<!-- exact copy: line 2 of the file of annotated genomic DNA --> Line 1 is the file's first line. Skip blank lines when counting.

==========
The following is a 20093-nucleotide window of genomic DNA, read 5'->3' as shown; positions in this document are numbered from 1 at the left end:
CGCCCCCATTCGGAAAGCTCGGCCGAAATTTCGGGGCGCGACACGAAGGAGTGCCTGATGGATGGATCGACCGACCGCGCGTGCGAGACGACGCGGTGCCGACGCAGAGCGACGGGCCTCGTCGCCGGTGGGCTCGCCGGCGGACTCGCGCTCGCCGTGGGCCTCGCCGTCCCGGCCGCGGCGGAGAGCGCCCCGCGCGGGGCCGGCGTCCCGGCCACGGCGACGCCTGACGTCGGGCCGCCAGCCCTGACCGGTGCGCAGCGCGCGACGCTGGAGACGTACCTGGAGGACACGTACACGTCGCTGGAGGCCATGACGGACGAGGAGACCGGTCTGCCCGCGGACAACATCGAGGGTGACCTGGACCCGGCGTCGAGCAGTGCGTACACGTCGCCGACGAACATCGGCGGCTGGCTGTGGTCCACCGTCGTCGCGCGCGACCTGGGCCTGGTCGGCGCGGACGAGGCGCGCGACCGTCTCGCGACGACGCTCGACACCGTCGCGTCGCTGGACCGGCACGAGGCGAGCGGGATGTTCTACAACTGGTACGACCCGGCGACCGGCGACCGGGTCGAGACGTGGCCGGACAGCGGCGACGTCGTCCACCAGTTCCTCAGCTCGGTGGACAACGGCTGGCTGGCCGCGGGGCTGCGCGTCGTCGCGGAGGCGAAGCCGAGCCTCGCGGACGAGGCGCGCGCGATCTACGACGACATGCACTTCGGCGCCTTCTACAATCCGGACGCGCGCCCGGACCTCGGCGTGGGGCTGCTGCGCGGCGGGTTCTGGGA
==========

CGCCCCCATTCGGAAAGCTCGGCCGAAATTTCGGGGCGCGACACGAAGGAGTGCCTGATGGATGGATCGACCGACCGCGCGTGCGAGACGACGCGGTGCCGACGCAGAGCGACGGGCCTCGTCGCCGGTGGGCTCGCCGGCGGACTCGCGCTCGCCGTGGGCCTCGCCGTCCCGGCCGCGGCGGAGAGCGCCCCGCGCGGGGCCGGCGTCCCGGCCACGGCGACGCCTGACGTCGGGCCGCCAGCCCTGACCGGTGCGCAGCGCGCGACGCTGGAGACGTACCTGGAGGACACGTACACGTCGCTGGAGGCCATGACGGACGAGGAGACCGGTCTGCCCGCGGACAACATCGAGGGTGACCTGGACCCGGCGTCGAGCAGTGCGTACACGTCGCCGACGAACATCGGCGGCTGGCTGTGGTCCACCGTCGTCGCGCGCGACCTGGGCCTGGTCGGCGCGGACGAGGCGCGCGACCGTCTCGCGACGACGCTCGACACCGTCGCGTCGCTGGACCGGCACGAGGCGAGCGGGATGTTCTACAACTGGTACGACCCGGCGACCGGCGACCGGGTCGAGACGTGGCCGGACAGCGGCGACGTCGTCCACCAGTTCCTCAGCTCGGTGGACAACGGCTGGCTGGCCGCGGGGCTGCGCGTCGTCGCGGAGGCGAAGCCGAGCCTCGCGGACGAGGCGCGCGCGATCTACGACGACATGCACTTCGGCGCCTTCTACAATCCGGACGCGCGCCCGGACCTCGGCGTGGGGCTGCTGCGCGGCGGGTTCTGGGA